Three Things Companies Must Do When Launching a New Product or Service

So your company/client has a new widget they want to set loose upon the world. How great. A new thing. Just what we need.

Actually, this new thing could very well be great and wonderful. The trick is letting a receptive audience know that. Before the launch date, it’s vital that you do some due diligence. What happens when companies don’t take the temperature of the room? Things go bust.

We asked Martha Guidry, principal at The Rite Concept and author of Marketing Concepts That Win! Save Time, Money and Work by Crafting Concepts Right the First Time, to give us three things that a company should do to launch and position a new product or service. Her response is after the jump.

Martha Guidry, author and principal at The Rite Concept

In order to successfully position a new product or service, it is critical to understand three important areas:

1)      The wants/needs of your target – You want to understand not only their reactions to currently available products, functions, and features, but also the drivers of that choice.  This provides information about the benefits being offered and the level of customer satisfaction.  Then, you need to push deeper to identify the ways in which existing choices are not providing customers what they want.  What are the issues and frustrations? What do they perceive as the “ideal” or “perfect” solution?

2) The emotions/feeling around your product or category –When a tight emotional connection occurs, a brand often has more long-term traction.  A product offering is more likely to break through the category clutter and be remembered when the target connects.   For example, in 1979 two musicians broke out and garnered great accolades and many Grammys just as MTV was getting started.  One connected with his audience with an incredible stage presence – Michael Jackson.  Does anyone remember the other star? Oh, yeah – it was Christopher Cross.  The connection made one memorable and the other not. Engagement matters.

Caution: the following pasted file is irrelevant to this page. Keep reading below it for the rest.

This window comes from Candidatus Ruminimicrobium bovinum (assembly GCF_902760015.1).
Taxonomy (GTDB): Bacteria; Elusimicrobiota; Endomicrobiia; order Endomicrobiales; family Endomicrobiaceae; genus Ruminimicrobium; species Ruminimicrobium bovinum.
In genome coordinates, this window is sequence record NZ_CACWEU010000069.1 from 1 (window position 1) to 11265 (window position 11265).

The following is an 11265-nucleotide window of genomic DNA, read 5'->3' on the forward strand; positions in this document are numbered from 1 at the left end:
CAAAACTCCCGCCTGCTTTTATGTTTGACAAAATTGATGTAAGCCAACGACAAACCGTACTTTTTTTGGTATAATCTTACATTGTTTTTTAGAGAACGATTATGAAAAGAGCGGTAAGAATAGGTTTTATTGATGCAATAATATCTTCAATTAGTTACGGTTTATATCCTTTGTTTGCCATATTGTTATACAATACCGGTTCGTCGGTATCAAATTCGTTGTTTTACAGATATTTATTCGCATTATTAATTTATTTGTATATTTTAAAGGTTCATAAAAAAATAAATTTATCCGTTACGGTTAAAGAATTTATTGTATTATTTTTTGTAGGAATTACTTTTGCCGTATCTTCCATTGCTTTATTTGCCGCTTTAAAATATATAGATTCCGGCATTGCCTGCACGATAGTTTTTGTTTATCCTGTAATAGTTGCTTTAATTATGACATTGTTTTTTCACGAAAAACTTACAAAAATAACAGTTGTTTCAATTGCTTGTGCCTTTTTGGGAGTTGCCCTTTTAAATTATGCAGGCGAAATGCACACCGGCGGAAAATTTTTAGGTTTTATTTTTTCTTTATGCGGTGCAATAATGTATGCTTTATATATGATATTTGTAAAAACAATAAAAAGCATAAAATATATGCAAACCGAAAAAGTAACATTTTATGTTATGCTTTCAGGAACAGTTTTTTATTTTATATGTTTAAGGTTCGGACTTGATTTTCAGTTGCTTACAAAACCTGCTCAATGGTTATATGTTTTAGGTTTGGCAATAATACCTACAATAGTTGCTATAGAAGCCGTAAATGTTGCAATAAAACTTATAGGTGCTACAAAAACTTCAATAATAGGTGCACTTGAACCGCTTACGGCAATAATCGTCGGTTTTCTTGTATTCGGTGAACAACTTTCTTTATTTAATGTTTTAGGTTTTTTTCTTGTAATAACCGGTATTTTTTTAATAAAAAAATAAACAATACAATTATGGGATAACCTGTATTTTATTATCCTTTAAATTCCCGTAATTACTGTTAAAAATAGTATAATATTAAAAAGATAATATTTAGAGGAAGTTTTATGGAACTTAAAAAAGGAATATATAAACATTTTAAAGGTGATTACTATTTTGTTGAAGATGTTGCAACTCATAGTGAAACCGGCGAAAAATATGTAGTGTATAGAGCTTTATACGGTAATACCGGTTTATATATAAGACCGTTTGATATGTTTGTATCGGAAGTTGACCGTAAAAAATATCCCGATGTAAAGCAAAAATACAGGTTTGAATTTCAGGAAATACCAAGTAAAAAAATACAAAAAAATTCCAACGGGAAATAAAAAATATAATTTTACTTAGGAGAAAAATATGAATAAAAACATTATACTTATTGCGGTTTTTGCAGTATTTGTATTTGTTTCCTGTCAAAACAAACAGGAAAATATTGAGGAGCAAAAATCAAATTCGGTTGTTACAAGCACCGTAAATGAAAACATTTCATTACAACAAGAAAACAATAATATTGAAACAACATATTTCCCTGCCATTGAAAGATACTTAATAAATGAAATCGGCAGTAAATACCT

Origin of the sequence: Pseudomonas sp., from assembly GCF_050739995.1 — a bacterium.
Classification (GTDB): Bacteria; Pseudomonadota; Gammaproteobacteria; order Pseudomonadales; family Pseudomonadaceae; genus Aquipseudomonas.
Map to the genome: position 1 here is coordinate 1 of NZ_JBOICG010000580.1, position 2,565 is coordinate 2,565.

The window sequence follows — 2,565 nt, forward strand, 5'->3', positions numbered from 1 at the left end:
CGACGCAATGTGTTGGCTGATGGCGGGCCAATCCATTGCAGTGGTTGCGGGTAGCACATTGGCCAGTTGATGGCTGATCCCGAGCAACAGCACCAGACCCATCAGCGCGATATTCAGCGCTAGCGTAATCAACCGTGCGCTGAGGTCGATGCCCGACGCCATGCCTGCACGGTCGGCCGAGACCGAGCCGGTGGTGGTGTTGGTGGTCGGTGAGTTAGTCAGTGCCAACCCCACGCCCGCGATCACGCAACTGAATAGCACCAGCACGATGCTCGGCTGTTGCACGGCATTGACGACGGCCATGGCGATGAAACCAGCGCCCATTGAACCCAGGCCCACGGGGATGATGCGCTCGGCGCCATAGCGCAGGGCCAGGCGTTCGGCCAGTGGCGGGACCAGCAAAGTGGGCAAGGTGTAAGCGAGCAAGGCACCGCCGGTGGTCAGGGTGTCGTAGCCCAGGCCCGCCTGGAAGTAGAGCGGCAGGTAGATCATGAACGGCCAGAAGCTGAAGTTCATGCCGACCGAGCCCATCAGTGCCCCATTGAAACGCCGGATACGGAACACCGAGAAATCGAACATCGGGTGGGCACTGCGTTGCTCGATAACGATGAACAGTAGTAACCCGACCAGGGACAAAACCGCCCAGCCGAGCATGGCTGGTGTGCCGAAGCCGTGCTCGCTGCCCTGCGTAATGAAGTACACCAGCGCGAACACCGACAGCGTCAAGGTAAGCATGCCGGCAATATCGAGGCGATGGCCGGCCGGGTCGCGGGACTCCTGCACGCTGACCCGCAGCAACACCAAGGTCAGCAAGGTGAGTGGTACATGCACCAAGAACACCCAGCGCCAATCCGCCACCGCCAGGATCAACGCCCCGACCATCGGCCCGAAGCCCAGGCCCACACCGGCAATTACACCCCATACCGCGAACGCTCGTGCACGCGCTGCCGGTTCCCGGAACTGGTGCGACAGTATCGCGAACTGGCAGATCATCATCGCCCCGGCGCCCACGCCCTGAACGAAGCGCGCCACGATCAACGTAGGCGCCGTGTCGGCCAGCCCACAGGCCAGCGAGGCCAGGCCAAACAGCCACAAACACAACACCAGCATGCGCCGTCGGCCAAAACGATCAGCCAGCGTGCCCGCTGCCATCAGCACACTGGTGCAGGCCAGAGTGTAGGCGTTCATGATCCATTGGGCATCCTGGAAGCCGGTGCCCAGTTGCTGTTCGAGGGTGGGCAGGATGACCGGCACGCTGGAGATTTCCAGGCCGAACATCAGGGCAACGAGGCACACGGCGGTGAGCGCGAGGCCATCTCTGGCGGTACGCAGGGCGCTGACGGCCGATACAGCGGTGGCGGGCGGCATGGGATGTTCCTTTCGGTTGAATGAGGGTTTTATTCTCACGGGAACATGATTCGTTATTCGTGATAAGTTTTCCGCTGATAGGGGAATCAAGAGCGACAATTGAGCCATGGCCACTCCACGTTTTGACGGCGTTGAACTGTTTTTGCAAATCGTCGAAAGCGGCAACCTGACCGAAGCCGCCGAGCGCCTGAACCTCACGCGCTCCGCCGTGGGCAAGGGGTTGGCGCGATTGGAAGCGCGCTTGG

3) The competitive context – Finally, you need a clear understanding of the current marketplace, how the various competitors are positioned, and the barriers to entry.  Your goal in concept development is to find “white space” in the market so you can own a distinct place in the consumer’s mind.   Both primary and secondary research can help you answer questions around context.  With this in mind, it is much easier to find a niche in which to position your product or service.

If you were trying to position a new product in an established brand, then understanding the current brand equity of the existing products would also be necessary. It is important to make sure any positioning fits with the heritage of the company and the perceptions and beliefs around the brand.  For example, Clorox easily extended its bleach heritage into cleaning products, but it would be virtually impossible to start up a line of skin care products under this brand.